"Did you hear about the new law?" Butterfly asked Anansi. "No badmouthing! If you badmouth somebody, you'll drop down dead!"
Anansi laughed. "I can keep my mouth shut. We'll see about you!"
Then Anansi and Butterfly went to work in their fields.
Dry-Head-Skull-Man walked by, talking to himself, rattling his skeleton bones as he danced. "All dressed up, going to the barber, getting ready for the party tonight!"
Butterfly didn't say anything.
Anansi said, "What's Dry-Head-Skull-Man going to a barber for? There's no hair on that fool's head!"
Anansi dropped down dead for badmouthing, and Butterfly ate him up. "Delicious!"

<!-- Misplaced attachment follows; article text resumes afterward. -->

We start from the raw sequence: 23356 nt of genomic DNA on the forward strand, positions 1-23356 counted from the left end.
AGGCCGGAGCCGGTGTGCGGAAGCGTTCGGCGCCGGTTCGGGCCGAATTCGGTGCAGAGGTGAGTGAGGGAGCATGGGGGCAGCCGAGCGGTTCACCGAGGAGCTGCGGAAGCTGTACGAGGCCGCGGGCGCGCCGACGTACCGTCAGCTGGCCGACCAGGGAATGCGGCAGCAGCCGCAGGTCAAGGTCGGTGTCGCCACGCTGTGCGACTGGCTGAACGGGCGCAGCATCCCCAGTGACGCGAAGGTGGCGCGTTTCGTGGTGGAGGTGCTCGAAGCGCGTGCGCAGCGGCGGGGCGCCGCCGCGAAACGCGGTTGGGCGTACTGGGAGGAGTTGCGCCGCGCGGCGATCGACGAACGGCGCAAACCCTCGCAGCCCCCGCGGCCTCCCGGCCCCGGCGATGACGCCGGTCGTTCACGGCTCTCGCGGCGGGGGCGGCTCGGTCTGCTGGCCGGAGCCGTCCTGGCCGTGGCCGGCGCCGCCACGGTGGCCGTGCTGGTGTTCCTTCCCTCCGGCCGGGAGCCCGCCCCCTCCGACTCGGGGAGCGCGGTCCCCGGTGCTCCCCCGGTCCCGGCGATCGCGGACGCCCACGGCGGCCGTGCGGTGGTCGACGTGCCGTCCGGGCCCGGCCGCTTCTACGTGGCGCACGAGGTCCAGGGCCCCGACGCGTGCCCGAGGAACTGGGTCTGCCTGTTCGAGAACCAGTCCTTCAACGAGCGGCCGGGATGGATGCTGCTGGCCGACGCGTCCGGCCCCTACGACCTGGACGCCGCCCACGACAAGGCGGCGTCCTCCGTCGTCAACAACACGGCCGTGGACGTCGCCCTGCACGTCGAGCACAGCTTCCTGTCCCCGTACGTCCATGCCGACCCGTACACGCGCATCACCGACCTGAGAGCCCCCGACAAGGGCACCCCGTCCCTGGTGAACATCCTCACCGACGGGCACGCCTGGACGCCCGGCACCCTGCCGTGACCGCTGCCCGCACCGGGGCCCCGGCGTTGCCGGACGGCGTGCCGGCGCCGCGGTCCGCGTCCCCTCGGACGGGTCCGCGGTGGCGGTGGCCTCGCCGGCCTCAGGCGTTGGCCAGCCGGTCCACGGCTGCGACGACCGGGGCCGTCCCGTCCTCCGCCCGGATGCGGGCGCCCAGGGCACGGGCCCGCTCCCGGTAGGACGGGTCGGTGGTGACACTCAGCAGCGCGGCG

Inspired by: Jamaica Anansi Stories by Martha Warren Beckwith
Notes: This is story 32 in the book. Beckwith heard this story from Charles Thompson; see Beckwith's notes, and see also this other version: The Law against Badmouthing. He's just "Dry-Head" in the story, and he's a strange, supernatural character; I imagined him here as a skeleton with a skull. In Sherlock's "Anansi and the Old Hag," Anansi gets tricked into badmouthing the bald Turkey who says he is going to the barber.